Comfrey ~ Healing Remedy ~ 14/10/07
Is a valuable plant for every garden. Comfrey is a nutritious food plant for humans, and also in poultry and animal fodder. Protein has been found to be from 22-36%, Vitamin A 28,000 IU per 100 grams of leaf, and a good source of Vitamins B1, B2, B3, B5, B6, B12, C and E.
The herb has been used since ancient times, and was called 'knit bone' due to its powerful ability to knit broken bones back together. The allantoin in comfrey is a cell builder, and is a leucocytosis promoter that increases white blood cells, which can help to establish immunity from many infectious conditions.
The dark green colour of the leaves indicates that the plant is rich in chlorophyll, which acts as a catalyst to promote healing, is also a blood cleanser, and scientific research shows that it helps to rejuvenate old cells and promote new cells.
The vast therapeutic uses of comfrey have helped many, many people to better health, and as more and more people report to me the benefits that they have experienced with using comfrey, I am overwhelmed by this very special plant. No wonder Comfrey is the longest chapter in my Herb Book.
Just last week I had a wonderful email from Emmanuel, in North Queensland, that I would like to share... he wrote...
"I'm writing to you first of all to thank you for your graciousness and love, I really appreciate that you put a free Herb information page on the internet, I pray that God will bless you for this, not many people give anything for nothing these days, so again I say thankyou. Isabell, I came to your place a few times and bought quite a few herbs off you, the first time was about 1980, I still have a few of the things I bought off you, Acerola tree, lemon Basil and camphor basil, and all sorts of herbs.
The other reason I'm writing is about comfrey, I read the chapter about comfrey and really enjoyed it because comfrey is my number one herb, it saved me a lot of pain, you see I had an duodenum ulcer when I was 18, and although I went to many doctors and specialists they never cured me with their medicine. I had this ulcer for 14 years until I was 32 years old, then I obtained some tapes by Lawrence D Hills, an English man, and discovered how good comfrey was. Later I bought a book called 'Grandmother's Secrets' and this book gave a recipe how to make a comfrey tea to heal ulcers, so I obtained a comfrey plant from a friend and made this concoction from the comfrey roots: 3 pieces of comfrey root the size of a medium carrot, scrape the black skin like you scrape carrots, then grate the roots with a large holes cheese grater, then put in a pot and add 1 litre of water, bring to boil and simmer for about 5 minutes, let cool for 10 hours, then strain and put in a container, then put the pulp back in the pot and add another 1 litre of cold water to the pulp and leave it soak for another 10 hours, then strain and add it to the first batch, keep in fridge and drink 3 D4 of a cup before meals 3 times a day.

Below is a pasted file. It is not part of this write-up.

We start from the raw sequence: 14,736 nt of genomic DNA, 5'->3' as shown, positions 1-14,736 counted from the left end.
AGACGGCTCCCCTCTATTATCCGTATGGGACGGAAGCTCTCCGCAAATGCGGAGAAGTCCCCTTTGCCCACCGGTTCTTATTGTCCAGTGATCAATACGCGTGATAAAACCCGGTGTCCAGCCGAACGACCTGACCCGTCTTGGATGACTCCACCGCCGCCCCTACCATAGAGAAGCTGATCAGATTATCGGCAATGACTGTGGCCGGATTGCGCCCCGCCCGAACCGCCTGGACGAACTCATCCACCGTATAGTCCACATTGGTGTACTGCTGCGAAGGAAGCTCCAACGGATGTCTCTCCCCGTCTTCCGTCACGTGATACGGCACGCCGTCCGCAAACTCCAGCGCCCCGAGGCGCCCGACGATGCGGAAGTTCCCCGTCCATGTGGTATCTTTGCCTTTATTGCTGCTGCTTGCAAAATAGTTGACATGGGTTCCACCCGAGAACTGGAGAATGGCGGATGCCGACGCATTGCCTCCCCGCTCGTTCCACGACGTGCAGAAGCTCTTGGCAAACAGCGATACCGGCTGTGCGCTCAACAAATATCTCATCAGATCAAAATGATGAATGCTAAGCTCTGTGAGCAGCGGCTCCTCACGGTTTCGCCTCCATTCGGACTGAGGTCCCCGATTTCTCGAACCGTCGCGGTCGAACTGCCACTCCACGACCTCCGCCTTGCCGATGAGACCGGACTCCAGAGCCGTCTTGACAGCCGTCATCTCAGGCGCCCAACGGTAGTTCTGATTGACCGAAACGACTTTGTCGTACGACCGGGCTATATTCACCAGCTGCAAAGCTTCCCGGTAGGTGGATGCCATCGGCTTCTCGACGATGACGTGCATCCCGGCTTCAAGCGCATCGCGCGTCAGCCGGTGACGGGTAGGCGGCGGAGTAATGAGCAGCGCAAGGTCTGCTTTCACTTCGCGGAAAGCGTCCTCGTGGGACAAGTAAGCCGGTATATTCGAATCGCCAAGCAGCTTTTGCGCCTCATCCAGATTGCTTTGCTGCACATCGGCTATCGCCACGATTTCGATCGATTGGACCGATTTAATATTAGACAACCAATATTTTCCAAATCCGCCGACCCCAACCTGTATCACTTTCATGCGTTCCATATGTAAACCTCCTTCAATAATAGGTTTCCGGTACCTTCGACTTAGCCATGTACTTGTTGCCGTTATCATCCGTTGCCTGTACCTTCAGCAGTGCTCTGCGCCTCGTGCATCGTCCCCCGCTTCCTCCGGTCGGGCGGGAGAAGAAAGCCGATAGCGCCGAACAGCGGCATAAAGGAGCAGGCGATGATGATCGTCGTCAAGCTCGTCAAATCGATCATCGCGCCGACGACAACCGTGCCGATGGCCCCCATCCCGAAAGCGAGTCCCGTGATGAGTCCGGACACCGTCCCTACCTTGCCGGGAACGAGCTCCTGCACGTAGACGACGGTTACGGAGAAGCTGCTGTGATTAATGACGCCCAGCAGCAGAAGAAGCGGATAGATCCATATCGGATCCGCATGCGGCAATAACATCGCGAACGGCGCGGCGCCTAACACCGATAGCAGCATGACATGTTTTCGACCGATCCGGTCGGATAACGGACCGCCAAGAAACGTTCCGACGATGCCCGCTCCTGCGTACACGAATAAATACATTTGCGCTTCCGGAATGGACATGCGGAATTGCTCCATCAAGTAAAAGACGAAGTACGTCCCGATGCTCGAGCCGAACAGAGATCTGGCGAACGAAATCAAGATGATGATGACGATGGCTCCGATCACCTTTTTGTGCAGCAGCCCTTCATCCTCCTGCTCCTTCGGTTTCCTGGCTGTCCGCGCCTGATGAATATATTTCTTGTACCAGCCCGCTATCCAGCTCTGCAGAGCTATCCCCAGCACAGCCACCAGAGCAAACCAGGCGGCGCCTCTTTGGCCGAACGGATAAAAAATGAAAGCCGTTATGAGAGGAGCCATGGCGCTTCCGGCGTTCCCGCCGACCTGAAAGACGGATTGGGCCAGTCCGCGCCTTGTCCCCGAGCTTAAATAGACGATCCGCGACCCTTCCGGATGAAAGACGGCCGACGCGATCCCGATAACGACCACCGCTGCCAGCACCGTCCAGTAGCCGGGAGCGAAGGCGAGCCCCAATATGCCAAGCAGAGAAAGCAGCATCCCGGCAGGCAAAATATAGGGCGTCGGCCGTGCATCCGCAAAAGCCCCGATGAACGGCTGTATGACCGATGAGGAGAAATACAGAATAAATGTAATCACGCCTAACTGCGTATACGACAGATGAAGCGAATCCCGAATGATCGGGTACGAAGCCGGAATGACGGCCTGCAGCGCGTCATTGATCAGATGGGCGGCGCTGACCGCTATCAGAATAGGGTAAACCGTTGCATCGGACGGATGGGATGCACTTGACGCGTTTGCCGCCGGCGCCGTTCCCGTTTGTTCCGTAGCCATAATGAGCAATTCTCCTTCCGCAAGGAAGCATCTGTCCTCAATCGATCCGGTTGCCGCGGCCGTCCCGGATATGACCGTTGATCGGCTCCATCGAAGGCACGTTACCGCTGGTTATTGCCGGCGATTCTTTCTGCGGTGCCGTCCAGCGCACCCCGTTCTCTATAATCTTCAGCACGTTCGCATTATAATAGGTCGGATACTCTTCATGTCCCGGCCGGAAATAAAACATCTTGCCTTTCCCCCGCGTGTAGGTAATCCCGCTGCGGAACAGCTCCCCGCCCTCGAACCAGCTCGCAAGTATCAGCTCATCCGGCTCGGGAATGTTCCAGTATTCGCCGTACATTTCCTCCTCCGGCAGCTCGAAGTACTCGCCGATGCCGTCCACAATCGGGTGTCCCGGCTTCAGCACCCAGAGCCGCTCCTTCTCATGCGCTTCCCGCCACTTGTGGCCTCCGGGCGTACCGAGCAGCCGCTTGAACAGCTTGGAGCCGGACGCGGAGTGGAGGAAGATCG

I started drinking this comfrey tea and within 3 days the pain started leaving. This batch lasted about 7 days, and by the end of the 7th day I had no more pain, I am now 67 years old and I have never suffered with an ulcer again.
I thought I'll share this with you and you might want to share it with others. I have made this and given it to at least 5 other people who told me it worked miraculously."
Please pass this information on to family and friends.
I have had people share with me too, that sipping comfrey made as a leaf tea gives tremendous relief from irritable bowel, collitis, peptic ulcers, nausea, and digestive conditions.
Besides using the herb as a tea, or as a green smoothie with pineapple or other fruit juices, the finely chopped leaves may be incorporated in a toss salad, or made into fritters, added to casseroles and other cooked dishes.
Other uses include: poultry and animals feed, a valuable compost heap component, a mulch, and also great when made into liquid fertiliser.